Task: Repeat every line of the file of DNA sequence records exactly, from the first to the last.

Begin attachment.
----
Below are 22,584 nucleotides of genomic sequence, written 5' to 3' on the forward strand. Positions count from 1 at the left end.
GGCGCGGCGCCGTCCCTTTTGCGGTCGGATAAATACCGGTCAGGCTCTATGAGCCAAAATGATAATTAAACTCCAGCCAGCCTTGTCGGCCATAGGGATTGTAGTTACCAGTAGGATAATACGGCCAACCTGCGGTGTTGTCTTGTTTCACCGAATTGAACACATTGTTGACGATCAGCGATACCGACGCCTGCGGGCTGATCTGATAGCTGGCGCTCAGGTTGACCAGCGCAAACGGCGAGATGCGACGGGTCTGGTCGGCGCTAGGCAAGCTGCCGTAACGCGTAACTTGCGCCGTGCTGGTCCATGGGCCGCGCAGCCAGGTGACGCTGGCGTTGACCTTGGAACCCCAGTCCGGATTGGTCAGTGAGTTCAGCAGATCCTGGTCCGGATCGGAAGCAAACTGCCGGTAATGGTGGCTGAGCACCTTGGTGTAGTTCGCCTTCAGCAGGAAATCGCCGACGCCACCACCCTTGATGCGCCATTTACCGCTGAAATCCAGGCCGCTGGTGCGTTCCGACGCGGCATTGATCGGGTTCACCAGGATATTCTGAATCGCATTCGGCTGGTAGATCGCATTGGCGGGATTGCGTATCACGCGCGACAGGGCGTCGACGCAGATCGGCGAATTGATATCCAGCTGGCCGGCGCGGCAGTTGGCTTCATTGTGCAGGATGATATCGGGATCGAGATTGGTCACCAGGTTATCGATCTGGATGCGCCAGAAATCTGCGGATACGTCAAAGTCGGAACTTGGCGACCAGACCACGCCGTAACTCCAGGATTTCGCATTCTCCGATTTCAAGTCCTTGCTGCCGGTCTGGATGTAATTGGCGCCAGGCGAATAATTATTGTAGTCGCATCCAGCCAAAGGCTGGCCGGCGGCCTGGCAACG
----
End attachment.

Below are 22,584 nucleotides of genomic sequence, written 5' to 3' on the forward strand. Positions count from 1 at the left end.
GGCGCGGCGCCGTCCCTTTTGCGGTCGGATAAATACCGGTCAGGCTCTATGAGCCAAAATGATAATTAAACTCCAGCCAGCCTTGTCGGCCATAGGGATTGTAGTTACCAGTAGGATAATACGGCCAACCTGCGGTGTTGTCTTGTTTCACCGAATTGAACACATTGTTGACGATCAGCGATACCGACGCCTGCGGGCTGATCTGATAGCTGGCGCTCAGGTTGACCAGCGCAAACGGCGAGATGCGACGGGTCTGGTCGGCGCTAGGCAAGCTGCCGTAACGCGTAACTTGCGCCGTGCTGGTCCATGGGCCGCGCAGCCAGGTGACGCTGGCGTTGACCTTGGAACCCCAGTCCGGATTGGTCAGTGAGTTCAGCAGATCCTGGTCCGGATCGGAAGCAAACTGCCGGTAATGGTGGCTGAGCACCTTGGTGTAGTTCGCCTTCAGCAGGAAATCGCCGACGCCACCACCCTTGATGCGCCATTTACCGCTGAAATCCAGGCCGCTGGTGCGTTCCGACGCGGCATTGATCGGGTTCACCAGGATATTCTGAATCGCATTCGGCTGGTAGATCGCATTGGCGGGATTGCGTATCACGCGCGACAGGGCGTCGACGCAGATCGGCGAATTGATATCCAGCTGGCCGGCGCGGCAGTTGGCTTCATTGTGCAGGATGATATCGGGATCGAGATTGGTCACCAGGTTATCGATCTGGATGCGCCAGAAATCTGCGGATACGTCAAAGTCGGAACTTGGCGACCAGACCACGCCGTAACTCCAGGATTTCGCATTCTCCGATTTCAAGTCCTTGCTGCCGGTCTGGATGTAATTGGCGCCAGGCGAATAATTATTGTAGTCGCATCCAGCCAAAGGCTGGCCGGCGGCCTGGCAACG